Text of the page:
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Michael Dwyer, Associated Press
Irv Rosenberg, of Boston, uses cross country skis on the Esplanade in Boston, Saturday, Jan. 24, 2015. A winter storm warning covering Boston and Hartford, Connecticut was in effect through 7 p.m. as the National Weather Service said to expect 4 to 8 inches of wet snow to fall by the time the storm moves out.

NEW YORK — Mayor Bill de Blasio warned New Yorkers on Sunday to prepare for what could be the biggest snowstorm in the city's history — with a potential accumulation of as much as 3 feet.

"This could be a storm the likes of which we have never seen before," the mayor told a news conference in a Manhattan sanitation garage where workers were preparing plows and salt for the massive cleanup.

They face a challenge: Snow on about 6,000 miles of city roadways — double the distance between New York and Los Angeles.

Gov. Andrew Cuomo urged commuters to stay home or leave work early on Monday. He said there's a possibility that major roadways, including the Thruway, I-84 and the Long Island Expressway, and public transportation, such as bus, subway and train service, could be shut down before the evening rush hour.

The National Weather Service issued a blizzard warning Sunday for the New York and Boston areas starting Monday night and into Tuesday. Forecasters say the storm could drop 2 to 3 feet of snow from northern New Jersey to southern Connecticut, accompanied by up to 65-per-hour wind gusts and low visibility.

The mayor said that Monday morning should be fairly normal, and schools would be open, though after-school activities were scrapped.

He urged people to return home as early as possible in the afternoon — to ease what de Blasio called the "huge problem" anticipated for the evening rush as heavy snow starts falling, and to keep streets clear for emergency crews.

The work will be divided into 12-hour shifts, with 2,400 sanitation employees on each one. Nearly 500 salt spreaders will be out ahead of the snowfall, then 1,500 plows when 2 inches of snow is on the ground.

Major highways, hospitals, schools and hilly areas will be targeted first.

Alternate side parking has been suspended for Monday, as has garbage collection. Con Edison is at the ready to repair any power lines felled by the wind, resulting in blackouts.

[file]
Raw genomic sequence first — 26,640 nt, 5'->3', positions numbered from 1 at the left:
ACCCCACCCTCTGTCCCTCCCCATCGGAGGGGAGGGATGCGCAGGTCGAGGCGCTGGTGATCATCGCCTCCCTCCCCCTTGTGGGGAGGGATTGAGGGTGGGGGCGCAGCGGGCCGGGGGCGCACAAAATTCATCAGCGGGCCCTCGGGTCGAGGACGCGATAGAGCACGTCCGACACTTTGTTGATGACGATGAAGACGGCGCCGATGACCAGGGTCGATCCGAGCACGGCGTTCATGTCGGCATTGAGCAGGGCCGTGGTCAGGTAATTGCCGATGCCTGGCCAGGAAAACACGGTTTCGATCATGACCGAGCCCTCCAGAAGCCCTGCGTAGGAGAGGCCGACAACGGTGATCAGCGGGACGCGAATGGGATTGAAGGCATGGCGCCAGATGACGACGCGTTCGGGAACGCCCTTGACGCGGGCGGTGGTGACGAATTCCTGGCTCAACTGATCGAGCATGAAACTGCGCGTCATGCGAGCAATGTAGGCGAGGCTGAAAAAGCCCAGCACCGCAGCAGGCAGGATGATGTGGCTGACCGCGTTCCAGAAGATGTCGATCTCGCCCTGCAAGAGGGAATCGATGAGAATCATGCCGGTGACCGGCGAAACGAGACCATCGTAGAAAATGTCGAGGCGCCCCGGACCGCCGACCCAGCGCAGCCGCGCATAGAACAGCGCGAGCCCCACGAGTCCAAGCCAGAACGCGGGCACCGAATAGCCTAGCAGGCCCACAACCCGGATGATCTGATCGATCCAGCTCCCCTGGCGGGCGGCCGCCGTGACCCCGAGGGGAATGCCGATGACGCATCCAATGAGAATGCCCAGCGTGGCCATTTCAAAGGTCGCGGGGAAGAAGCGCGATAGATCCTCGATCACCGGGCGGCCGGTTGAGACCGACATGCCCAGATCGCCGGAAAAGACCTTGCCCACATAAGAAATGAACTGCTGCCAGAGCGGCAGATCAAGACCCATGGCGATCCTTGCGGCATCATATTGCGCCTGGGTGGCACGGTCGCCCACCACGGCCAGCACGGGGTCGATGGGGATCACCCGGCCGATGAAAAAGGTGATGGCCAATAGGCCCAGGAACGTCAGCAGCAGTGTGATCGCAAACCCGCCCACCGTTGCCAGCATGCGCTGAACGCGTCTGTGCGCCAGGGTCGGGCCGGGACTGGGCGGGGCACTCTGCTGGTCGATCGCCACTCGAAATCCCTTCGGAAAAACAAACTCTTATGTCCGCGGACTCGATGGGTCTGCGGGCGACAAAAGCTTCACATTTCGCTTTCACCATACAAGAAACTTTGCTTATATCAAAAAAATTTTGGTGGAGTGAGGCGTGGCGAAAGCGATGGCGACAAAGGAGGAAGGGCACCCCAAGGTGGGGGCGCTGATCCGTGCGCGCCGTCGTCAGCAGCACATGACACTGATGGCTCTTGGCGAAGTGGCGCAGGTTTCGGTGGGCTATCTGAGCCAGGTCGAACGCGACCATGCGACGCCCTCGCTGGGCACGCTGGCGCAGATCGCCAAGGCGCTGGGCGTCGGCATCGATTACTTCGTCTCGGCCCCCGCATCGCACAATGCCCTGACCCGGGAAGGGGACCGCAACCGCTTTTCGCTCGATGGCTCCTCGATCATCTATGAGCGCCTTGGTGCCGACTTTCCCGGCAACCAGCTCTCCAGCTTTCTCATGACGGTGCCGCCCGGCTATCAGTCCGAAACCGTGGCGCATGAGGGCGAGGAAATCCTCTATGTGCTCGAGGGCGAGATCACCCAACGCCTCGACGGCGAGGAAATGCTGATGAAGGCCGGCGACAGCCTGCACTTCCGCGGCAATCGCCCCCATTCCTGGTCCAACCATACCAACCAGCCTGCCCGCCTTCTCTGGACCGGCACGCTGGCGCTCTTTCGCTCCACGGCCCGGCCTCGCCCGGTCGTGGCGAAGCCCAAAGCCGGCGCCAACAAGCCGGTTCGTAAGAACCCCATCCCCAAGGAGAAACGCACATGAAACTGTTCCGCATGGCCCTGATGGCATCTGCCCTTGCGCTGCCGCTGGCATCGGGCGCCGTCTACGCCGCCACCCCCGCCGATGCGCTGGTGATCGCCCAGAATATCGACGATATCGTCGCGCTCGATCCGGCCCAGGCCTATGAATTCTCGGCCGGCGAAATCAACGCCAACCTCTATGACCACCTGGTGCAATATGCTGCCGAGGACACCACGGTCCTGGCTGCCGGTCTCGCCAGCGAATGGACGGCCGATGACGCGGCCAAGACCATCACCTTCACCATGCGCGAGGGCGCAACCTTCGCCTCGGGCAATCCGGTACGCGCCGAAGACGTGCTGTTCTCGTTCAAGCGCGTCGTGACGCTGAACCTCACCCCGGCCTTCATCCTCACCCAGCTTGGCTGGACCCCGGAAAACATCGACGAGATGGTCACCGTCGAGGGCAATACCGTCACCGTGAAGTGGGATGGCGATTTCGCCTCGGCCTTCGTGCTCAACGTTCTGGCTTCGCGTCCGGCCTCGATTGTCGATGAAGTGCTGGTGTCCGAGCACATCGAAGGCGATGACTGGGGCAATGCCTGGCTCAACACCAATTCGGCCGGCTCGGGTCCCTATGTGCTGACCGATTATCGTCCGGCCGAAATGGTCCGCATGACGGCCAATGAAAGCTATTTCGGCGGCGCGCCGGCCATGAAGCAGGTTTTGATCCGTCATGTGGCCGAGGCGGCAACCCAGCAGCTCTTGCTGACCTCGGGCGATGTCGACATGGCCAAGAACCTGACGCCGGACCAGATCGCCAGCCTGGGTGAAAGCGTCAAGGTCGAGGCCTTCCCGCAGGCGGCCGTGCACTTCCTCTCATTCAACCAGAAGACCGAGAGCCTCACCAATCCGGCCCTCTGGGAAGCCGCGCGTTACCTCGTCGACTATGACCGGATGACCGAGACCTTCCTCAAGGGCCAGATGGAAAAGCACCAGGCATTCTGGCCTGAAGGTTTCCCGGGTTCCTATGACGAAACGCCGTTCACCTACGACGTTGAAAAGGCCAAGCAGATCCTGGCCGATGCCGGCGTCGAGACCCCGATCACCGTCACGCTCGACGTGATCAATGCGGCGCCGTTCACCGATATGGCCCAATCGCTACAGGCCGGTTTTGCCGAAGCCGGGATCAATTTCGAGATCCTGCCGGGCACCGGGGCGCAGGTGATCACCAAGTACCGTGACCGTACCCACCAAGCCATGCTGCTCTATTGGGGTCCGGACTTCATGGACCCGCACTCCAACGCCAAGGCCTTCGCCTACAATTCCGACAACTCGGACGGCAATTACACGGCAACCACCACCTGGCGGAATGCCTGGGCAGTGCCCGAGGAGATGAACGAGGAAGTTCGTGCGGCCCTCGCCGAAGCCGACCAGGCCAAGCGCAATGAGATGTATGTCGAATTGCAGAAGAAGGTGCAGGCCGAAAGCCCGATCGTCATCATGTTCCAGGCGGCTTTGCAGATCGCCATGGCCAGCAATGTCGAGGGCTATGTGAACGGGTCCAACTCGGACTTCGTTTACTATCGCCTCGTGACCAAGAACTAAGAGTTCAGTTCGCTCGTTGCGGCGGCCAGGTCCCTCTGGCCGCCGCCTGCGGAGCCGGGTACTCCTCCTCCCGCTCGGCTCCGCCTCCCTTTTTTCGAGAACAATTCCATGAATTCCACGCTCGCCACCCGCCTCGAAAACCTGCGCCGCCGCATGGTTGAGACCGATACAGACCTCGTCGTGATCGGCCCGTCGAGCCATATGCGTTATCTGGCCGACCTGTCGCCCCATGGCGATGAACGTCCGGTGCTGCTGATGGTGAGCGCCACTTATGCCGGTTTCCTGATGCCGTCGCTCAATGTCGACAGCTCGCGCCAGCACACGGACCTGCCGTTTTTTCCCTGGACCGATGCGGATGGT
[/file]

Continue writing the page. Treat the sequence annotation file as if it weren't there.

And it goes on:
Despite all the emergency measures, "assume conditions will be unsafe," the mayor said. "Yes, there will be delays in everything."

At New York's LaGuardia Airport, about 25 percent of Monday's departing flights were canceled already Sunday, and about 7 percent at Kennedy International Airport.

The mayor was joined by Sanitation Commissioner Kathryn Garcia, Transportation Commissioner Polly Trottenberg, and the chief of the Office of Emergency Management, Joseph Esposito.

De Blasio held up a piece of paper showing the city's 10 worst snowstorms and said this one could land at the top of a list that goes back to 1872, when 21 inches was recorded.

"My message to all New Yorkers is, prepare for something worse than we have seen before; now is the time to get ready for this extreme weather," he said, noting that it could surpass the 2006 storm when 26.9 inches of snow fell on New York City.

But at Manhattan's Penn Station, Cicero Goncalves was ready for the best: snowboarding in Vermont in mounds of fresh, soft white stuff.

First, he had to get there. And already on Sunday, travel from New York City was tricky.

Dressed for the storm in a fake grizzly-bear coat with a hood that looked like the animal's head, the 34-year-old flight attendant from Queens waited for an Amtrak train to Vermont because he expected the flight he and a friend had hoped to take would be canceled.

"We'll get there before it snows, and we're coming back when the storm is over, on Thursday," he said with a broad smile. "So we should be able to get some fresh snow, some good powder."

New Yorkers staying in the city also went into action, with preparations large and small.

A Manhattan Home Depot store sold about twice as many shovels over the weekend as it normally does.

Transit officials hoping to keep the subways running smoothly planned to use modified cars loaded with de-icing fluid to spray the third rail that powers trains.

Emergency crews were out Sunday filling more than 1,000 potholes to ease snow removal, Trottenberg said. Department of Transportation employees also will make sure bridges are passable.

City buses will be equipped with snow tires or chains if necessary.

And any homeless person who shows up at a shelter will automatically be welcomed. In addition, shelters will be opened to others who are left stranded.